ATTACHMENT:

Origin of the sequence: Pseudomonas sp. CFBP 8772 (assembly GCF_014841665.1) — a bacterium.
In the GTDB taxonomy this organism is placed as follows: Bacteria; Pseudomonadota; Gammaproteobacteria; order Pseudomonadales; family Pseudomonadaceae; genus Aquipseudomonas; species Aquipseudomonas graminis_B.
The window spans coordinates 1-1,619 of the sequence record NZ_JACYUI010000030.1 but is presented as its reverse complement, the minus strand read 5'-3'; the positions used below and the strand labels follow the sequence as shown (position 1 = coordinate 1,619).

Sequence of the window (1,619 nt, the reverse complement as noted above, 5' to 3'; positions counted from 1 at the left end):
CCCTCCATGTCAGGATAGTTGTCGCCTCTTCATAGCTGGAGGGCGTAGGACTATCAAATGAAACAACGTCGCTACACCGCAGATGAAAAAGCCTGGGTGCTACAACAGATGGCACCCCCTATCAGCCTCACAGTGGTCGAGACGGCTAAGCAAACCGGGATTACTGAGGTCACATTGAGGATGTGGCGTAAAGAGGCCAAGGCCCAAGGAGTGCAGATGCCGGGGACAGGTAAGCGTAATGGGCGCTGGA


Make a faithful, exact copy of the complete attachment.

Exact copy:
Origin of the sequence: Pseudomonas sp. CFBP 8772 (assembly GCF_014841665.1) — a bacterium.
In the GTDB taxonomy this organism is placed as follows: Bacteria; Pseudomonadota; Gammaproteobacteria; order Pseudomonadales; family Pseudomonadaceae; genus Aquipseudomonas; species Aquipseudomonas graminis_B.
The window spans coordinates 1-1,619 of the sequence record NZ_JACYUI010000030.1 but is presented as its reverse complement, the minus strand read 5'-3'; the positions used below and the strand labels follow the sequence as shown (position 1 = coordinate 1,619).

Sequence of the window (1,619 nt, the reverse complement as noted above, 5' to 3'; positions counted from 1 at the left end):
CCCTCCATGTCAGGATAGTTGTCGCCTCTTCATAGCTGGAGGGCGTAGGACTATCAAATGAAACAACGTCGCTACACCGCAGATGAAAAAGCCTGGGTGCTACAACAGATGGCACCCCCTATCAGCCTCACAGTGGTCGAGACGGCTAAGCAAACCGGGATTACTGAGGTCACATTGAGGATGTGGCGTAAAGAGGCCAAGGCCCAAGGAGTGCAGATGCCGGGGACAGGTAAGCGTAATGGGCGCTGGA